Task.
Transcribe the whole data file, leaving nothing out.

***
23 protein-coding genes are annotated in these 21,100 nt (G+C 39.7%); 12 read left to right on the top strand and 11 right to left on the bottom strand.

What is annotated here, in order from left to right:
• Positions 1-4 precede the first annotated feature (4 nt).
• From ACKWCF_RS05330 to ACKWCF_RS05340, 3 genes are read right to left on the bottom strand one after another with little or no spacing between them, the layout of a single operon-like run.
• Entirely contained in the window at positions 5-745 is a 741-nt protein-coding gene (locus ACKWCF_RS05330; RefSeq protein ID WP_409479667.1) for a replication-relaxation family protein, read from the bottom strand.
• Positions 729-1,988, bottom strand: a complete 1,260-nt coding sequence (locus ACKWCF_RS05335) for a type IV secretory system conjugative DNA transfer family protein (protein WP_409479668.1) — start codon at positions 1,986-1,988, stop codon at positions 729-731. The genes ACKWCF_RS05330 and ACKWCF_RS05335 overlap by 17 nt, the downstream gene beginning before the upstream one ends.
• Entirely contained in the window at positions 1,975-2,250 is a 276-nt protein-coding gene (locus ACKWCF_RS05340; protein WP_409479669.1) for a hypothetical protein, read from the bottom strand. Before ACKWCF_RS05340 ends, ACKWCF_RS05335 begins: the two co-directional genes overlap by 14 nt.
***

23 protein-coding genes are annotated in these 21,100 nt (G+C 39.7%); 12 read left to right on the top strand and 11 right to left on the bottom strand.

What is annotated here, in order from left to right:
• Positions 1-4 precede the first annotated feature (4 nt).
• From ACKWCF_RS05330 to ACKWCF_RS05340, 3 genes are read right to left on the bottom strand one after another with little or no spacing between them, the layout of a single operon-like run.
• Entirely contained in the window at positions 5-745 is a 741-nt protein-coding gene (locus ACKWCF_RS05330; RefSeq protein ID WP_409479667.1) for a replication-relaxation family protein, read from the bottom strand.
• Positions 729-1,988, bottom strand: a complete 1,260-nt coding sequence (locus ACKWCF_RS05335) for a type IV secretory system conjugative DNA transfer family protein (protein WP_409479668.1) — start codon at positions 1,986-1,988, stop codon at positions 729-731. The genes ACKWCF_RS05330 and ACKWCF_RS05335 overlap by 17 nt, the downstream gene beginning before the upstream one ends.
• Entirely contained in the window at positions 1,975-2,250 is a 276-nt protein-coding gene (locus ACKWCF_RS05340; protein WP_409479669.1) for a hypothetical protein, read from the bottom strand. Before ACKWCF_RS05340 ends, ACKWCF_RS05335 begins: the two co-directional genes overlap by 14 nt.